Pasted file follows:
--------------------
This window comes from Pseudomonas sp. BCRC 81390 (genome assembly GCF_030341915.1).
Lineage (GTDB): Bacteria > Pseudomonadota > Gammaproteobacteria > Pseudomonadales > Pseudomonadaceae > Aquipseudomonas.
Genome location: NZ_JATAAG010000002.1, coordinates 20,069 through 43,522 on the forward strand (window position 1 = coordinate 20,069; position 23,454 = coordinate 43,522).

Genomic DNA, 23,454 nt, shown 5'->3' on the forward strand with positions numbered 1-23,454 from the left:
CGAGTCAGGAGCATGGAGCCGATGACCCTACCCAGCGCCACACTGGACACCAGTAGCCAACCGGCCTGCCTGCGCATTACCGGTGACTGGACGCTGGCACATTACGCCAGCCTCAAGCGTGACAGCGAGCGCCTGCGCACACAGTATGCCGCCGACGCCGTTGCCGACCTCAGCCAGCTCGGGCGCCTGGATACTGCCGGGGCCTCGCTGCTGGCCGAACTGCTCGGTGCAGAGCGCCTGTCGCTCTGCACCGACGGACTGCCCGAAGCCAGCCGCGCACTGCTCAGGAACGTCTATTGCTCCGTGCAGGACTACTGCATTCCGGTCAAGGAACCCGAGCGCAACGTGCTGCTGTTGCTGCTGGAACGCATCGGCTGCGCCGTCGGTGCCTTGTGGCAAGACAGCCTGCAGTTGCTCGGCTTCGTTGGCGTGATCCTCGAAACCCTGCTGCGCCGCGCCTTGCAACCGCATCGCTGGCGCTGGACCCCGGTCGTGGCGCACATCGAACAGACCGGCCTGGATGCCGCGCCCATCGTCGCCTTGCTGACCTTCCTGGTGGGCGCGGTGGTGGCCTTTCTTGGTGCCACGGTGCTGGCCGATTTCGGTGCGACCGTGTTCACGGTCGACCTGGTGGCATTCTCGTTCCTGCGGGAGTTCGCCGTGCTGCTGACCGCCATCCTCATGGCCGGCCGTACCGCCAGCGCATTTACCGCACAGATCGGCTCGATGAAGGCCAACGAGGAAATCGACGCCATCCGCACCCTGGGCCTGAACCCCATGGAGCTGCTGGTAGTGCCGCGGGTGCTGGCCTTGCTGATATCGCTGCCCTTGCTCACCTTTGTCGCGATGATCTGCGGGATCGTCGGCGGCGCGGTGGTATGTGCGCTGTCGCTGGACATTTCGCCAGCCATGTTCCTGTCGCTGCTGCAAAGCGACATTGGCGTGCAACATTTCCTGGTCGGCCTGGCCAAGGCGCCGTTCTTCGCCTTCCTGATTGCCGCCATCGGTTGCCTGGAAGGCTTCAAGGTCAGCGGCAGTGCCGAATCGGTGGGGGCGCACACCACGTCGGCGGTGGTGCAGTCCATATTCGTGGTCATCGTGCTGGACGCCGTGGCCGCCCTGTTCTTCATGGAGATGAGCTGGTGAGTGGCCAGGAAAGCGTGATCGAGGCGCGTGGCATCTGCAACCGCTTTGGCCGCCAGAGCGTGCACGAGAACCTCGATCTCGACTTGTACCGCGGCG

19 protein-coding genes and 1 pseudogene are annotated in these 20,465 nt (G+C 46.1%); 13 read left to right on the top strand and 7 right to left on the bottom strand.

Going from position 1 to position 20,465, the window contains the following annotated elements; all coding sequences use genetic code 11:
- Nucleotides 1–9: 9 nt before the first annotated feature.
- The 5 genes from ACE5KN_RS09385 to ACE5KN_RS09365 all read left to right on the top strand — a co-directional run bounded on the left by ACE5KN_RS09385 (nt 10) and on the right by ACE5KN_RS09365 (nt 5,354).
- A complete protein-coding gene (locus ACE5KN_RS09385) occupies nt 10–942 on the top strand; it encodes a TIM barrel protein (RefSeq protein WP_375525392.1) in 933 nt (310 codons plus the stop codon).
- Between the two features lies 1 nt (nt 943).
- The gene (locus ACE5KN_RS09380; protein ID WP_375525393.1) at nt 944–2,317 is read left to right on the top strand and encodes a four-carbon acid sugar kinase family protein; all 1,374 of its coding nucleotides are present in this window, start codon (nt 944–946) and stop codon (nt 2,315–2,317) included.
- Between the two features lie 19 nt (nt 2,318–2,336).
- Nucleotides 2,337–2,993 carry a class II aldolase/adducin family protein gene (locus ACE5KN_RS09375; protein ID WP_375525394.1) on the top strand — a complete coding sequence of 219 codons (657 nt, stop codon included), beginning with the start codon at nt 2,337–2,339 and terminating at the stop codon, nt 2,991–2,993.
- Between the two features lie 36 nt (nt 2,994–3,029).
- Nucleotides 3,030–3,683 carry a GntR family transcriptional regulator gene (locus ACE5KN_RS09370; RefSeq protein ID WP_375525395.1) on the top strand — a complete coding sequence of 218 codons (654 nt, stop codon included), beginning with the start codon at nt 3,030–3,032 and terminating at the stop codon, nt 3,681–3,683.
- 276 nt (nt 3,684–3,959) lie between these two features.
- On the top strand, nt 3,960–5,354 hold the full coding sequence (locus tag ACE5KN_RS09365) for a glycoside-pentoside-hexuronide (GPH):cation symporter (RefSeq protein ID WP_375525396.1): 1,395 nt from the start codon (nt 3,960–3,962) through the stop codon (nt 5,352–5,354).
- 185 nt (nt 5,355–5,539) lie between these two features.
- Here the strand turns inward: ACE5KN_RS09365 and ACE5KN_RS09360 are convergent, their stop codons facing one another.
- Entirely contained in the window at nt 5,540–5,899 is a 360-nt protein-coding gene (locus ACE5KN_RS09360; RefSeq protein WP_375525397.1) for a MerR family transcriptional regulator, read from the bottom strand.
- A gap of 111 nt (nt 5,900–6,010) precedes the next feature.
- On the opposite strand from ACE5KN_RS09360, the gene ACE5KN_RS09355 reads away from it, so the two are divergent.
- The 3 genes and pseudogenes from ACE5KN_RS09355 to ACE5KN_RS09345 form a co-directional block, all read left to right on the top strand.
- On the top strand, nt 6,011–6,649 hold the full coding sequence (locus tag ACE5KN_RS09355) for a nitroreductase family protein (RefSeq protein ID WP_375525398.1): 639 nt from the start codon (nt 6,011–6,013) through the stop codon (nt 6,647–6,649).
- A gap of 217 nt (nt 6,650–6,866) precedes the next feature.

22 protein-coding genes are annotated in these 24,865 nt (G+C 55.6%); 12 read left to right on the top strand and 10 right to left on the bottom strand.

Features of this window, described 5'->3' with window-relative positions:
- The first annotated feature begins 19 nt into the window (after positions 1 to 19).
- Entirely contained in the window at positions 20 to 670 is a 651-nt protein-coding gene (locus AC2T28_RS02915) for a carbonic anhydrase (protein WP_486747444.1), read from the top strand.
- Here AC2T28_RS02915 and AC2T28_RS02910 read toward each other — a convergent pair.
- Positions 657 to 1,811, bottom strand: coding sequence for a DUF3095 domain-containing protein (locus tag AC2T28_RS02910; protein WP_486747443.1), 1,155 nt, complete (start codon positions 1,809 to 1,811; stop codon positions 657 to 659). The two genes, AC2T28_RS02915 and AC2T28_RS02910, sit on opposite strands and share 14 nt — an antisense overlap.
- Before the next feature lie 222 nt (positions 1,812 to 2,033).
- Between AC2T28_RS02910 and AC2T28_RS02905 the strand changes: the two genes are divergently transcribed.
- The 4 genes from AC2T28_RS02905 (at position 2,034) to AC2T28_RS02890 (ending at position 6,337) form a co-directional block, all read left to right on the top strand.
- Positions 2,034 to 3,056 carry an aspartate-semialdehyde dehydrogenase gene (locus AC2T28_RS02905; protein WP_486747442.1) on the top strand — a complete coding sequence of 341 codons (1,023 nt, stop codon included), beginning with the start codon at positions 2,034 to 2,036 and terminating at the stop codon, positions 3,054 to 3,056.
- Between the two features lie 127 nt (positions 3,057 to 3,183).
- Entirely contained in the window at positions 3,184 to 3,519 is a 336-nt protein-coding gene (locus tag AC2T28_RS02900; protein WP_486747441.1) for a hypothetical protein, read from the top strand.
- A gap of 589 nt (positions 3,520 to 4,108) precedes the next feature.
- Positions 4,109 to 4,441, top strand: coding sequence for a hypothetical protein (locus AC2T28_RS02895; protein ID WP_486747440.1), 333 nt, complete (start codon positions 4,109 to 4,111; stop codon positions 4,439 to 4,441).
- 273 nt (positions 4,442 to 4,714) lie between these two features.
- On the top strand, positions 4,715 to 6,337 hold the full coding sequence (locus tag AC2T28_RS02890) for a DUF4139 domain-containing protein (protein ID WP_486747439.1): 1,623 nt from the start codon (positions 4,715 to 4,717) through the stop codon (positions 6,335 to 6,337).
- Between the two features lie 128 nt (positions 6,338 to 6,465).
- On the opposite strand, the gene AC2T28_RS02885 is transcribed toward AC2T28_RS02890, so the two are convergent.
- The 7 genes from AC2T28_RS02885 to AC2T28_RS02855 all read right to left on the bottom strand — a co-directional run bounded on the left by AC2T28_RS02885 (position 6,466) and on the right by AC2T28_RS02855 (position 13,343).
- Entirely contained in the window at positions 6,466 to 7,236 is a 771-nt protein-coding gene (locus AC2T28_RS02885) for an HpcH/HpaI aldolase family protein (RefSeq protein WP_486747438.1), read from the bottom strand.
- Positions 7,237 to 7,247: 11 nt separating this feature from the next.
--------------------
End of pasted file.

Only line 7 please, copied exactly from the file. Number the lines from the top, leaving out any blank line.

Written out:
Going from position 1 to position 20,465, the window contains the following annotated elements; all coding sequences use genetic code 11: